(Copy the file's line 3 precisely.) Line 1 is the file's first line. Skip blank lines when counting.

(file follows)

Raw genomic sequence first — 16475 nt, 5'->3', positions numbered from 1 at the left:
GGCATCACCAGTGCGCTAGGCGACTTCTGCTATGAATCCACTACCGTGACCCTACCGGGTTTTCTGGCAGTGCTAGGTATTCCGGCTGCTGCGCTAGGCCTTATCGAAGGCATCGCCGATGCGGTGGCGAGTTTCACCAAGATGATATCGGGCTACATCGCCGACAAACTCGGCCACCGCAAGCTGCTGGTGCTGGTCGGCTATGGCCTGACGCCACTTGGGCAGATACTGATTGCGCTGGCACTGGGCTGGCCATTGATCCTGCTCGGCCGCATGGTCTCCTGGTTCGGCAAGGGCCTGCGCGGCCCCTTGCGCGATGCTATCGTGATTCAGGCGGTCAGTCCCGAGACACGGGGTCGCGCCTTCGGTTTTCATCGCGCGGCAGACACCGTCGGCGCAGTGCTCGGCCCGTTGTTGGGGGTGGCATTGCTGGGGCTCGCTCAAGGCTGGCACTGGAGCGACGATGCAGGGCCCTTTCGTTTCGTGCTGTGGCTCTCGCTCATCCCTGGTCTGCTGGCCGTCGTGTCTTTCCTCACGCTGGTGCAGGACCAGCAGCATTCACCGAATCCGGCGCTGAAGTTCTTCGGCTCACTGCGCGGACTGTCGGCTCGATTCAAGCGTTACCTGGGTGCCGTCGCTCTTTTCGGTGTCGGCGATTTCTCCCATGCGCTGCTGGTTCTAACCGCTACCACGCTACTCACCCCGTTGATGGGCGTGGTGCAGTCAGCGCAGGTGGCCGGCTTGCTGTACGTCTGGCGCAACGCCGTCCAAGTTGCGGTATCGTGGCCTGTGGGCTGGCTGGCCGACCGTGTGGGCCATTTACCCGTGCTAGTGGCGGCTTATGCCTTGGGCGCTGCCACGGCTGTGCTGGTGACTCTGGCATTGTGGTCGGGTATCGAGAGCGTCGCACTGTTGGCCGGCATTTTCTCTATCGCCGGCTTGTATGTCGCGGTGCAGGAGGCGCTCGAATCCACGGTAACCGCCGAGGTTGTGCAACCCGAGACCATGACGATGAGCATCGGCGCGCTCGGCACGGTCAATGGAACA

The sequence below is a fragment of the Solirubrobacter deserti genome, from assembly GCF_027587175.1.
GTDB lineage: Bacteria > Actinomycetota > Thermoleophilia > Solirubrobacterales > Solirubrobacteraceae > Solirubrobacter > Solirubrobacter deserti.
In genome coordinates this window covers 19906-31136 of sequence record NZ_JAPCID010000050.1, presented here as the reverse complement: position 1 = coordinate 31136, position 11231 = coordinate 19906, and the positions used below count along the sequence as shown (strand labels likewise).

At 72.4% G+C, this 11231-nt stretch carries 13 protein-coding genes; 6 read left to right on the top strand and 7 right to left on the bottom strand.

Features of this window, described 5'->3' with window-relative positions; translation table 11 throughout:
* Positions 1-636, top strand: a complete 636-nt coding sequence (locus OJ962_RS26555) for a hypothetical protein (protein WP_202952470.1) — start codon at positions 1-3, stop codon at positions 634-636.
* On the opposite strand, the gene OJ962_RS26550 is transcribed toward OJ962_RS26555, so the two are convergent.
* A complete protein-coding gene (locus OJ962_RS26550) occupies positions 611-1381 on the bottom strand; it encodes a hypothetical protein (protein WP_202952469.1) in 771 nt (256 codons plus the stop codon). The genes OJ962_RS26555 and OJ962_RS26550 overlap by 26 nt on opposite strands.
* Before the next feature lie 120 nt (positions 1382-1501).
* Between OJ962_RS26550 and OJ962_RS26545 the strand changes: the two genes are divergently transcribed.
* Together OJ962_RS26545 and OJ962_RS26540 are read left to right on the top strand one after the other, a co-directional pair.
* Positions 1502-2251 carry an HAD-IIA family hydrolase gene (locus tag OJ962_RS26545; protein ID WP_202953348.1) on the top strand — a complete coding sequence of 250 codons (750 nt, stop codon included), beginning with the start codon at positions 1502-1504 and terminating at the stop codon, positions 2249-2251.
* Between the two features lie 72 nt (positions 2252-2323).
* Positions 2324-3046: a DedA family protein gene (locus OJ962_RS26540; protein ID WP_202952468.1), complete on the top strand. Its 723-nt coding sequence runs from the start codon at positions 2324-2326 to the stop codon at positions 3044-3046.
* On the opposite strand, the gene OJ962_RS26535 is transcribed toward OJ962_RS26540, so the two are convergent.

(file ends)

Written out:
The sequence below is a fragment of the Solirubrobacter deserti genome, from assembly GCF_027587175.1.